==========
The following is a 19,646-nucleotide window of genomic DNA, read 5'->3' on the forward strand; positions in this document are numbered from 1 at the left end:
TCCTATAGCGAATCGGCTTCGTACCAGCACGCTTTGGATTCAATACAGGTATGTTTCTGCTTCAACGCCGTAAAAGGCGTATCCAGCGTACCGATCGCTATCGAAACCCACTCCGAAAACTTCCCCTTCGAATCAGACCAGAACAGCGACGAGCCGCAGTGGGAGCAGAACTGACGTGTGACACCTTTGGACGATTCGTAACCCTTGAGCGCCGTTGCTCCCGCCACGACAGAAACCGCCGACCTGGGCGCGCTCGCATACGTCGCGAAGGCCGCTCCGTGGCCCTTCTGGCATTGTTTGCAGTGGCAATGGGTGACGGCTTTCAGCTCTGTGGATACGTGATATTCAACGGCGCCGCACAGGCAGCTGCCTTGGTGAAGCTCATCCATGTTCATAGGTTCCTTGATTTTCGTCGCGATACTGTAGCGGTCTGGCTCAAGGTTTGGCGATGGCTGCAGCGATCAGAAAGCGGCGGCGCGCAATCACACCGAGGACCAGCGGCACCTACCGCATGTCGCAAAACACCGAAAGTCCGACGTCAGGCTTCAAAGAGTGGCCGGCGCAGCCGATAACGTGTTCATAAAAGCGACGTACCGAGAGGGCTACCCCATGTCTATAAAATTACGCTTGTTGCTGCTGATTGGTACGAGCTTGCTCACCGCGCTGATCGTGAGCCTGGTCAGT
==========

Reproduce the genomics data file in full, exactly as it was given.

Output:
The following is a 19,646-nucleotide window of genomic DNA, read 5'->3' on the forward strand; positions in this document are numbered from 1 at the left end:
TCCTATAGCGAATCGGCTTCGTACCAGCACGCTTTGGATTCAATACAGGTATGTTTCTGCTTCAACGCCGTAAAAGGCGTATCCAGCGTACCGATCGCTATCGAAACCCACTCCGAAAACTTCCCCTTCGAATCAGACCAGAACAGCGACGAGCCGCAGTGGGAGCAGAACTGACGTGTGACACCTTTGGACGATTCGTAACCCTTGAGCGCCGTTGCTCCCGCCACGACAGAAACCGCCGACCTGGGCGCGCTCGCATACGTCGCGAAGGCCGCTCCGTGGCCCTTCTGGCATTGTTTGCAGTGGCAATGGGTGACGGCTTTCAGCTCTGTGGATACGTGATATTCAACGGCGCCGCACAGGCAGCTGCCTTGGTGAAGCTCATCCATGTTCATAGGTTCCTTGATTTTCGTCGCGATACTGTAGCGGTCTGGCTCAAGGTTTGGCGATGGCTGCAGCGATCAGAAAGCGGCGGCGCGCAATCACACCGAGGACCAGCGGCACCTACCGCATGTCGCAAAACACCGAAAGTCCGACGTCAGGCTTCAAAGAGTGGCCGGCGCAGCCGATAACGTGTTCATAAAAGCGACGTACCGAGAGGGCTACCCCATGTCTATAAAATTACGCTTGTTGCTGCTGATTGGTACGAGCTTGCTCACCGCGCTGATCGTGAGCCTGGTCAGT